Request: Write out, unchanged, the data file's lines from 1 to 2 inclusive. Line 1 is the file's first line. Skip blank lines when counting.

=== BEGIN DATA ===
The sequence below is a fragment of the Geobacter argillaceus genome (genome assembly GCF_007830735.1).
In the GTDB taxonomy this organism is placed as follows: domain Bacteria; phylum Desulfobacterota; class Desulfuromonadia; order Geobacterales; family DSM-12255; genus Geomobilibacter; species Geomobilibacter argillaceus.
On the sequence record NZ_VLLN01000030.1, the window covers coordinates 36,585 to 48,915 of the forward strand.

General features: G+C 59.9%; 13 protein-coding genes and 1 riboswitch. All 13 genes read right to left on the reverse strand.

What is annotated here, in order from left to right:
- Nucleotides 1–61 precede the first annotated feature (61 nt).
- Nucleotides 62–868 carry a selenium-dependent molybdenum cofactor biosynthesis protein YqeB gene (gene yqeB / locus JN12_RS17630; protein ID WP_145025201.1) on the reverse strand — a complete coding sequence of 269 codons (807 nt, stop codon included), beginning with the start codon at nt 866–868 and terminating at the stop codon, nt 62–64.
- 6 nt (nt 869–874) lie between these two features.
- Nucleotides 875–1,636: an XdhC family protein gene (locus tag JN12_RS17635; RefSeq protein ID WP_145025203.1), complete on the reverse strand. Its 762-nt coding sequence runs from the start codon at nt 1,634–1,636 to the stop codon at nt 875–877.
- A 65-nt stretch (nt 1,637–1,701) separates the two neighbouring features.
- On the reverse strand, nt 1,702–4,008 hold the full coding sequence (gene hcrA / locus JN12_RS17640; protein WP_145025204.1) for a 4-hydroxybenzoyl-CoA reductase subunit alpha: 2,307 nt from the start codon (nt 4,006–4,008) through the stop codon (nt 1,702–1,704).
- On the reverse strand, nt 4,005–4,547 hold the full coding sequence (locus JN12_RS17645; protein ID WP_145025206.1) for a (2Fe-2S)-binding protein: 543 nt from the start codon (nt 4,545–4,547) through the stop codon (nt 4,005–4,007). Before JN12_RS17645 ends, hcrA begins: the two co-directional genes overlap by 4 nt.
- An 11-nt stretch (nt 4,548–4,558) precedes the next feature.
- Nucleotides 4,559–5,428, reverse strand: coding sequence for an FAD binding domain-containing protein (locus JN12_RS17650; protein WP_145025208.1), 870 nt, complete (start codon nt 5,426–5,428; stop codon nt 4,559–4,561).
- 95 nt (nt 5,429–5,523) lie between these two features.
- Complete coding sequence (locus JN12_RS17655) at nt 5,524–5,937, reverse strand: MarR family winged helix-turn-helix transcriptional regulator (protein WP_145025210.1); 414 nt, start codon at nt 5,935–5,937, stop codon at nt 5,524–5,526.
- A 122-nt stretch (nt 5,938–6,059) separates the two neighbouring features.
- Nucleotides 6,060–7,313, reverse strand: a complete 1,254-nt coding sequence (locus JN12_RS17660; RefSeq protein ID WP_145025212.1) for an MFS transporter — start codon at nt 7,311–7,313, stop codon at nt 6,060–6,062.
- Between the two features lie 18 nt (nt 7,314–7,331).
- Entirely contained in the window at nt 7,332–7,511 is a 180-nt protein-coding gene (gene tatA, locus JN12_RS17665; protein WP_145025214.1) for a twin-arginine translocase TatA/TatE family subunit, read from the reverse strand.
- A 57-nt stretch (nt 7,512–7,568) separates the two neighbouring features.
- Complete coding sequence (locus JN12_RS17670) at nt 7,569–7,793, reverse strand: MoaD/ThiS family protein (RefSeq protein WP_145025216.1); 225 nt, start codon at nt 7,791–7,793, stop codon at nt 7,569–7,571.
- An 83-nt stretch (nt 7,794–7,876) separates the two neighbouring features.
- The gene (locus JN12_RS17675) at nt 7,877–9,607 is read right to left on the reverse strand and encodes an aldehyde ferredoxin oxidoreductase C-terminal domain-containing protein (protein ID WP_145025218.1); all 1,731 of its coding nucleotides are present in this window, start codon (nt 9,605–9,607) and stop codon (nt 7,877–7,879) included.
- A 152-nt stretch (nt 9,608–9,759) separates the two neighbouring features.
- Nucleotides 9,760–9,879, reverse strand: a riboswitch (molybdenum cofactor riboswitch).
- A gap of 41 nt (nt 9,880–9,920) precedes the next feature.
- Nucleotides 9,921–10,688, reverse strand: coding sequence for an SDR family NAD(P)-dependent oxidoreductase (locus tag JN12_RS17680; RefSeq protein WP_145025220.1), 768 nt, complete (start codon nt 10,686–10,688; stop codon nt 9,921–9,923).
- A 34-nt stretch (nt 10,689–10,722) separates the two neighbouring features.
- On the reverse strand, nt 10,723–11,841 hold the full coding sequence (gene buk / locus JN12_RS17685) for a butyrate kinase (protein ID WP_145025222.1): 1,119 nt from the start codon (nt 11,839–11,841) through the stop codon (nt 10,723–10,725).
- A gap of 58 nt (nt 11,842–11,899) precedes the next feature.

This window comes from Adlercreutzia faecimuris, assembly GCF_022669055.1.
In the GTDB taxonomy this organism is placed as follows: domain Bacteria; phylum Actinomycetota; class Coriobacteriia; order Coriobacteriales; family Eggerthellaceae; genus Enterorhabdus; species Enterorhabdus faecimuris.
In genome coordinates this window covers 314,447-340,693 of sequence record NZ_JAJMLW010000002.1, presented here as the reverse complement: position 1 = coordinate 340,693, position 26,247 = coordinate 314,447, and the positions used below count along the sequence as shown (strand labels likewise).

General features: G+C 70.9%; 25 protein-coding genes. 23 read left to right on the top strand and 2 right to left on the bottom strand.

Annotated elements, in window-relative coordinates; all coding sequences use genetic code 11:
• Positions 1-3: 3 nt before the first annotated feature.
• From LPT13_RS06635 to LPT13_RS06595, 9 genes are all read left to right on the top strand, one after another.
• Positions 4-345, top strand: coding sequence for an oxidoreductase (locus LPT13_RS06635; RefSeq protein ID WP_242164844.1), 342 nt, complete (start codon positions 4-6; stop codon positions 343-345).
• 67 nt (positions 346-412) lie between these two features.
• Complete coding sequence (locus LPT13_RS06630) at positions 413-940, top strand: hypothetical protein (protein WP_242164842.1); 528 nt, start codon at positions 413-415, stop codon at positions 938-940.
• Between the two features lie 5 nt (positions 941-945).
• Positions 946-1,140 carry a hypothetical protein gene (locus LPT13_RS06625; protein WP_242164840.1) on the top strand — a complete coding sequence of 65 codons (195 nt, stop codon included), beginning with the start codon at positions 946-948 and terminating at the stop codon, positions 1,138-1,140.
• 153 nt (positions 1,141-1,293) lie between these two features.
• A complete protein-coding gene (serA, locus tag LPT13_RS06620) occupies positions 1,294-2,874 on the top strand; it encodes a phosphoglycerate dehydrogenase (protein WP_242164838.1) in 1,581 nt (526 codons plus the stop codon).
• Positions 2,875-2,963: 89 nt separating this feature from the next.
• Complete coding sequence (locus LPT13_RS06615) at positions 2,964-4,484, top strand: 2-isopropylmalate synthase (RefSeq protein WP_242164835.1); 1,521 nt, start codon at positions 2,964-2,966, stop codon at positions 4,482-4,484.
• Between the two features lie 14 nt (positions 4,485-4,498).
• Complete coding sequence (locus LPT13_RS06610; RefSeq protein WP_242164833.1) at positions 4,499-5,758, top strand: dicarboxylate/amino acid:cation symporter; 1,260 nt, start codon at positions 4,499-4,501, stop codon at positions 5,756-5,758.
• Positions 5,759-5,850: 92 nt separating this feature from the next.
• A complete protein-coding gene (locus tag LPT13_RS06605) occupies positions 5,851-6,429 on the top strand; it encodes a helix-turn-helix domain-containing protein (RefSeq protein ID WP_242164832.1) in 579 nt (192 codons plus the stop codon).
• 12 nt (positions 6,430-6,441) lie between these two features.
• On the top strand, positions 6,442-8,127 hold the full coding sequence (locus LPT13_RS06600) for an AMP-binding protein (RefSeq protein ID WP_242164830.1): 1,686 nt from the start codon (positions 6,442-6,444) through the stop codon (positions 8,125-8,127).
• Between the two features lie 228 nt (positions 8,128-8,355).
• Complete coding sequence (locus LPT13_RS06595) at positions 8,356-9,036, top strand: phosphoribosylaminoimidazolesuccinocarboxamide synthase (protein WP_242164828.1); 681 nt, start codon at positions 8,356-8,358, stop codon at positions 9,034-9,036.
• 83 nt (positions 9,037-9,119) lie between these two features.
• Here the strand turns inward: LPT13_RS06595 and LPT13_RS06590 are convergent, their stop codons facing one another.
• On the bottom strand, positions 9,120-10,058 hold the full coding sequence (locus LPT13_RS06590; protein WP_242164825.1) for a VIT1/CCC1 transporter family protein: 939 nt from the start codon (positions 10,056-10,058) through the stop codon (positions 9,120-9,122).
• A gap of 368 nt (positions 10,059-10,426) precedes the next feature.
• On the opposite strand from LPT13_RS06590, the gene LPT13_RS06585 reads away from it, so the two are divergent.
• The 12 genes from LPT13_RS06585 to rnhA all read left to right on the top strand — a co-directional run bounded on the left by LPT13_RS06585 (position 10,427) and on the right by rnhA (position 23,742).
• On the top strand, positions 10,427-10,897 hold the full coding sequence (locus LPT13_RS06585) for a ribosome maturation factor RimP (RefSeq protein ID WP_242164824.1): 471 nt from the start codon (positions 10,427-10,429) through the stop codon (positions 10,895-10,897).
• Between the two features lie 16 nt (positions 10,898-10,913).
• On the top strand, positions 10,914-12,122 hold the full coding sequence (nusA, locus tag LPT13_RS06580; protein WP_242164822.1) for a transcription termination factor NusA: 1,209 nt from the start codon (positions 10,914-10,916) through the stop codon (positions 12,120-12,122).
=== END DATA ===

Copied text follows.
The sequence below is a fragment of the Geobacter argillaceus genome (genome assembly GCF_007830735.1).
In the GTDB taxonomy this organism is placed as follows: domain Bacteria; phylum Desulfobacterota; class Desulfuromonadia; order Geobacterales; family DSM-12255; genus Geomobilibacter; species Geomobilibacter argillaceus.